Wind power could be used to help recover more oil from offshore fields, thanks to a project investigating the use of floating turbines to power water injection systems.
In enhanced oil recovery, water is pumped into a reservoir to increase the pressure, stimulating production and helping to extract more oil from the well.
In a project known as WIN WIN, or Wind-powered Water Injection, researchers led by the classification society DNV-GL have been investigating the idea of using a floating wind turbine to generate the electricity needed to power the water injection system, according to project manager Johan Slätte.
“There is a big focus in the oil and gas industry at the moment on identifying means of reducing the environmental footprint,” he said. “There is also a drive to give oil and gas operators a means of establishing water injection facilities further from the host platform.”
By using floating wind as the power source, operators could locate offshore water injection systems where they are most needed, instead of being governed by their distance from the host platform, Slätte said.
The project team have spent the past year developing and evaluating the concept, which consists of a stand-alone system including pumps and basic water treatment, and assessing its technical and commercial feasibility.
They have concluded the concept is not only technically feasible, but capable of competing on costs with conventional water injection systems, he said.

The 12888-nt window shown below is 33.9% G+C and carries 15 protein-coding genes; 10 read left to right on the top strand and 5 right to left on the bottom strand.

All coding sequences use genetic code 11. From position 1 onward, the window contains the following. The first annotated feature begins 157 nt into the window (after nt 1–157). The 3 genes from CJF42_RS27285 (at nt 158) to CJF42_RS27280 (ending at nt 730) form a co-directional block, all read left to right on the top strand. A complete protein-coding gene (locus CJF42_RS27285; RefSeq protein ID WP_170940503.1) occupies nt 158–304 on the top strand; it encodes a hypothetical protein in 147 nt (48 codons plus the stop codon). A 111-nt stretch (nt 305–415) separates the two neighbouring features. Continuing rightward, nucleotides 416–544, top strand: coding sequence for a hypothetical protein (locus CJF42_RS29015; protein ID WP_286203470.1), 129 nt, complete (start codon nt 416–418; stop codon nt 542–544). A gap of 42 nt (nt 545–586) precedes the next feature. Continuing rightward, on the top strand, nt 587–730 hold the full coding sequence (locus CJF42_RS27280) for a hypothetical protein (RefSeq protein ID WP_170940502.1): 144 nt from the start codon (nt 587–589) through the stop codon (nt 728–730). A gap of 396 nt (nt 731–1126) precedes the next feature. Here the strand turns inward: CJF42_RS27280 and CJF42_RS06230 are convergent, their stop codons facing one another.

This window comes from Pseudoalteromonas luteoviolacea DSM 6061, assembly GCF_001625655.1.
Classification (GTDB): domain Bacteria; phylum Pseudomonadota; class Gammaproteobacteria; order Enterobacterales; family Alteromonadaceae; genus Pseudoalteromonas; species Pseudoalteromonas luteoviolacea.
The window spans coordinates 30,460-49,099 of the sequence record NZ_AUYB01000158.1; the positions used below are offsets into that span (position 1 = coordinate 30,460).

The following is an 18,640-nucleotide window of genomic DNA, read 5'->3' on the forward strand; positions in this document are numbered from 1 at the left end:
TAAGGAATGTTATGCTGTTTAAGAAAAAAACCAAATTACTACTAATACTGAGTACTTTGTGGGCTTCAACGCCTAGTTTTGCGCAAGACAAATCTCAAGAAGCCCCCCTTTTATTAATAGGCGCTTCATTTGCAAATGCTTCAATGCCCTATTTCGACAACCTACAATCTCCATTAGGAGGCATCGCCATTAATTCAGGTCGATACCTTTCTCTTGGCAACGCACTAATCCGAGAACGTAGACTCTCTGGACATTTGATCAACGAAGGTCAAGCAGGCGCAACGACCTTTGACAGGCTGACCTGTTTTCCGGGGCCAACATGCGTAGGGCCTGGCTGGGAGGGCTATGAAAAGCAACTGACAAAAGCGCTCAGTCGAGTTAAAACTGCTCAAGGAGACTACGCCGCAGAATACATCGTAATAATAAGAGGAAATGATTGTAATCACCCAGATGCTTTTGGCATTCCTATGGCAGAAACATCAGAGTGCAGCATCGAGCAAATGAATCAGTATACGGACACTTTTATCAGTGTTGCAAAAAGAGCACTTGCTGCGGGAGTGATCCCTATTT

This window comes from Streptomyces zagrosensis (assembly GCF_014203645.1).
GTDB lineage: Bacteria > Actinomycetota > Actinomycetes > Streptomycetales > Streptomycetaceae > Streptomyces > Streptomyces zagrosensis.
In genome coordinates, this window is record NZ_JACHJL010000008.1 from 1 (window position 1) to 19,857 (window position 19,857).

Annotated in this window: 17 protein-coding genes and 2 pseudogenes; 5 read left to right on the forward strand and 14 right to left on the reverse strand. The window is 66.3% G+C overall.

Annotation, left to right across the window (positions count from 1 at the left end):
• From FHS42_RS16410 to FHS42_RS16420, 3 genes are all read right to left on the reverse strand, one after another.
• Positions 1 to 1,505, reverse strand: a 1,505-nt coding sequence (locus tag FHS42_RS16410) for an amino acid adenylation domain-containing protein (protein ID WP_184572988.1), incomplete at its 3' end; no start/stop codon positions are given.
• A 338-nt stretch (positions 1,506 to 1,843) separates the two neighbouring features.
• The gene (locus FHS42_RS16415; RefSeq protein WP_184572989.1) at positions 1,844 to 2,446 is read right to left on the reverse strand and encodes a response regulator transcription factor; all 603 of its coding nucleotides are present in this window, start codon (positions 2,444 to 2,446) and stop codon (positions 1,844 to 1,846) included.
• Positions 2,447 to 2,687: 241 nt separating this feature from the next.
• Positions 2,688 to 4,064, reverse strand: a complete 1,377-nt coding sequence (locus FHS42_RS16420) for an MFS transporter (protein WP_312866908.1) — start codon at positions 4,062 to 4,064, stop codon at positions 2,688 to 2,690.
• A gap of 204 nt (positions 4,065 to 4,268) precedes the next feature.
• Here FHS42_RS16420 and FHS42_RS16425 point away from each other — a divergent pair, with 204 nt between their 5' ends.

As a result of this assessment the team, which in the first phase of the project also included ExxonMobil, Nexen Petroleum UK, Statoil and the UK’s Offshore Renewable Energy Catapult amongst others, concluded that wind power could be used to power offshore water injection.
In the second stage of the project, which will involve DNV-GL, ExxonMobil, ENI Norge and the Norwegian Research Council, and is expected to last for up to two years, the team will now move on to refine and test the electrical systems used in the concept.
This will include physical testing of the electrical systems at DNV-GL’s laboratories at Arnhem, in the Netherlands, to monitor how they perform over time with a variable power input.
“Over the next two years we hope to validate some of the questions we have, and do physical testing of the electrical systems, to ensure that it works as we anticipate,” said Slätte.
If the tests are successful, the team hopes to move onto a pilot project with a full-scale prototype by 2020.
“We see this as an opportunity to bring in a new technology offering a means to extend the lifetime of offshore oil fields, without having to undertake a major conversion of existing platform facilities,” said Slätte.